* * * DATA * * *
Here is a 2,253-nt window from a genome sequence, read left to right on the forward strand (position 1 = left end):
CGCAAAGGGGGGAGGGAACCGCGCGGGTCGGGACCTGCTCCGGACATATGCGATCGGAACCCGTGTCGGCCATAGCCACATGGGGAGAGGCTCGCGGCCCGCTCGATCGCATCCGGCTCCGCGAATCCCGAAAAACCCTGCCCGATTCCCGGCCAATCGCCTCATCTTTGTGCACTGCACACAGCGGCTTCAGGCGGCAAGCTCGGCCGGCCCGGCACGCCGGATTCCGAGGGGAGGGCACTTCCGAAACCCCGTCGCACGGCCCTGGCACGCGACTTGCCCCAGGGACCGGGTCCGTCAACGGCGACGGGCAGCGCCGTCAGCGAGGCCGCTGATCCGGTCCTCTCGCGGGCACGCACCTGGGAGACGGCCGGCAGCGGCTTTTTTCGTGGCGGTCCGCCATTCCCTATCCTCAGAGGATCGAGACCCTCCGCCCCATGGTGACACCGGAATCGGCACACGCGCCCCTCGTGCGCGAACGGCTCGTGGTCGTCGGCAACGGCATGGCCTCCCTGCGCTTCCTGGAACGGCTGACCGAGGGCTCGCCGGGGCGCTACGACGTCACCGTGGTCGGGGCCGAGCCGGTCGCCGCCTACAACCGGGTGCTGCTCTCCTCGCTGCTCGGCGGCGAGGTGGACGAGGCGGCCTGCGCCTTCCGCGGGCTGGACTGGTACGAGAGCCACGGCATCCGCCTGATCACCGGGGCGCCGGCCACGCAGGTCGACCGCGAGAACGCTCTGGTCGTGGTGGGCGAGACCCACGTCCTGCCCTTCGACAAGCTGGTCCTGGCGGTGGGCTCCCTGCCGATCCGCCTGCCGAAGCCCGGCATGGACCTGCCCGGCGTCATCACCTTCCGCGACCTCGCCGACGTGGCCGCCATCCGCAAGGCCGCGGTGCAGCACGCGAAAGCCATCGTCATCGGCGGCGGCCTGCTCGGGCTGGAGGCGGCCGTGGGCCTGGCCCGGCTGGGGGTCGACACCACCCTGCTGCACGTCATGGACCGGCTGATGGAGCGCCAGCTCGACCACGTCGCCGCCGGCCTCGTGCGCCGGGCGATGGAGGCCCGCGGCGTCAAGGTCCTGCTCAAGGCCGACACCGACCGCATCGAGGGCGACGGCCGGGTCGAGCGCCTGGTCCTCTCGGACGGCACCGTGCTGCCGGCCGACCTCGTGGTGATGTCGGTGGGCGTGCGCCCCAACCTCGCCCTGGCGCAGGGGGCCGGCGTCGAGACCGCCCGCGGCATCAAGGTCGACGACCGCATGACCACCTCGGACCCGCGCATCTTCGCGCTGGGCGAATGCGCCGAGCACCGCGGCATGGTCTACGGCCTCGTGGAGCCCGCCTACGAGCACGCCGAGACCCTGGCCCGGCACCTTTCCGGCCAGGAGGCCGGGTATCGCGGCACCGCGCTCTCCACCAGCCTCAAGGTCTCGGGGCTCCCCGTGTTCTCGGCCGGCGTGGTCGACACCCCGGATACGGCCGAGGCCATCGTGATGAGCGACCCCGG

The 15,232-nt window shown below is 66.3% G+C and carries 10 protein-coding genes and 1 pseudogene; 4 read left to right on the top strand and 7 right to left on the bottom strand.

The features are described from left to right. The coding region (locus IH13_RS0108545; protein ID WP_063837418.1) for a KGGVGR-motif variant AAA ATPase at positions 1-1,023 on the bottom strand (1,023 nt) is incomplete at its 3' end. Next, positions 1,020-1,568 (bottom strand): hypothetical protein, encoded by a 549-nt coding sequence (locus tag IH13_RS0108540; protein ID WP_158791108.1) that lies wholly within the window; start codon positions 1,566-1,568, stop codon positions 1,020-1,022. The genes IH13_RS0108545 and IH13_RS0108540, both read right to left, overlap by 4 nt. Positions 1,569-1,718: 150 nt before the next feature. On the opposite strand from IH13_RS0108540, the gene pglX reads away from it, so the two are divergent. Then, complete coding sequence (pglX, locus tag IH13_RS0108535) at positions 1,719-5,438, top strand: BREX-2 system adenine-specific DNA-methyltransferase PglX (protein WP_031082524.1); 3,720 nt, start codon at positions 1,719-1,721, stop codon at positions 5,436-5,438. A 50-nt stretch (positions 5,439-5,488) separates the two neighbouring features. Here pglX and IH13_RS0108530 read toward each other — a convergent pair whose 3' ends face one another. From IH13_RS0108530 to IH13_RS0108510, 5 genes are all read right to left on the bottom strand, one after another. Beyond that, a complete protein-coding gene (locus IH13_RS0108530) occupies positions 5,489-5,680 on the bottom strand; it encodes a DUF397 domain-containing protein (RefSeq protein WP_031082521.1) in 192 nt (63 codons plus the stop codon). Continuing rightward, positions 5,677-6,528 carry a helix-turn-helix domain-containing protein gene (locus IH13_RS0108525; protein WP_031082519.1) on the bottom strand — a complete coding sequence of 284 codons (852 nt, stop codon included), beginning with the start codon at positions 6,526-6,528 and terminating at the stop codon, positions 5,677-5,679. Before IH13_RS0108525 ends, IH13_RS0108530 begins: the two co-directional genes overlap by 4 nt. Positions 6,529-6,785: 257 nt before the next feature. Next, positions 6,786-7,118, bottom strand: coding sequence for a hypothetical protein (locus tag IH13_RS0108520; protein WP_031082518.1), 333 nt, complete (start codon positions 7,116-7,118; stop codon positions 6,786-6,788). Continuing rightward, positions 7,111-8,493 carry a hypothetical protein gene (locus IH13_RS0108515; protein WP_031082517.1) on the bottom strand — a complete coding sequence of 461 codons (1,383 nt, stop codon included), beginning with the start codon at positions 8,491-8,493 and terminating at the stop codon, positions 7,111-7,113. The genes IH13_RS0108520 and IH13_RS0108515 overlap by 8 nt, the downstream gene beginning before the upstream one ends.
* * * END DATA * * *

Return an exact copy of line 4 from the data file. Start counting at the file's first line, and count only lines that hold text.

The features are described from left to right. The coding region (locus IH13_RS0108545; protein ID WP_063837418.1) for a KGGVGR-motif variant AAA ATPase at positions 1-1,023 on the bottom strand (1,023 nt) is incomplete at its 3' end. Next, positions 1,020-1,568 (bottom strand): hypothetical protein, encoded by a 549-nt coding sequence (locus tag IH13_RS0108540; protein ID WP_158791108.1) that lies wholly within the window; start codon positions 1,566-1,568, stop codon positions 1,020-1,022. The genes IH13_RS0108545 and IH13_RS0108540, both read right to left, overlap by 4 nt. Positions 1,569-1,718: 150 nt before the next feature. On the opposite strand from IH13_RS0108540, the gene pglX reads away from it, so the two are divergent. Then, complete coding sequence (pglX, locus tag IH13_RS0108535) at positions 1,719-5,438, top strand: BREX-2 system adenine-specific DNA-methyltransferase PglX (protein WP_031082524.1); 3,720 nt, start codon at positions 1,719-1,721, stop codon at positions 5,436-5,438. A 50-nt stretch (positions 5,439-5,488) separates the two neighbouring features. Here pglX and IH13_RS0108530 read toward each other — a convergent pair whose 3' ends face one another. From IH13_RS0108530 to IH13_RS0108510, 5 genes are all read right to left on the bottom strand, one after another. Beyond that, a complete protein-coding gene (locus IH13_RS0108530) occupies positions 5,489-5,680 on the bottom strand; it encodes a DUF397 domain-containing protein (RefSeq protein WP_031082521.1) in 192 nt (63 codons plus the stop codon). Continuing rightward, positions 5,677-6,528 carry a helix-turn-helix domain-containing protein gene (locus IH13_RS0108525; protein WP_031082519.1) on the bottom strand — a complete coding sequence of 284 codons (852 nt, stop codon included), beginning with the start codon at positions 6,526-6,528 and terminating at the stop codon, positions 5,677-5,679. Before IH13_RS0108525 ends, IH13_RS0108530 begins: the two co-directional genes overlap by 4 nt. Positions 6,529-6,785: 257 nt before the next feature. Next, positions 6,786-7,118, bottom strand: coding sequence for a hypothetical protein (locus tag IH13_RS0108520; protein WP_031082518.1), 333 nt, complete (start codon positions 7,116-7,118; stop codon positions 6,786-6,788). Continuing rightward, positions 7,111-8,493 carry a hypothetical protein gene (locus IH13_RS0108515; protein WP_031082517.1) on the bottom strand — a complete coding sequence of 461 codons (1,383 nt, stop codon included), beginning with the start codon at positions 8,491-8,493 and terminating at the stop codon, positions 7,111-7,113. The genes IH13_RS0108520 and IH13_RS0108515 overlap by 8 nt, the downstream gene beginning before the upstream one ends.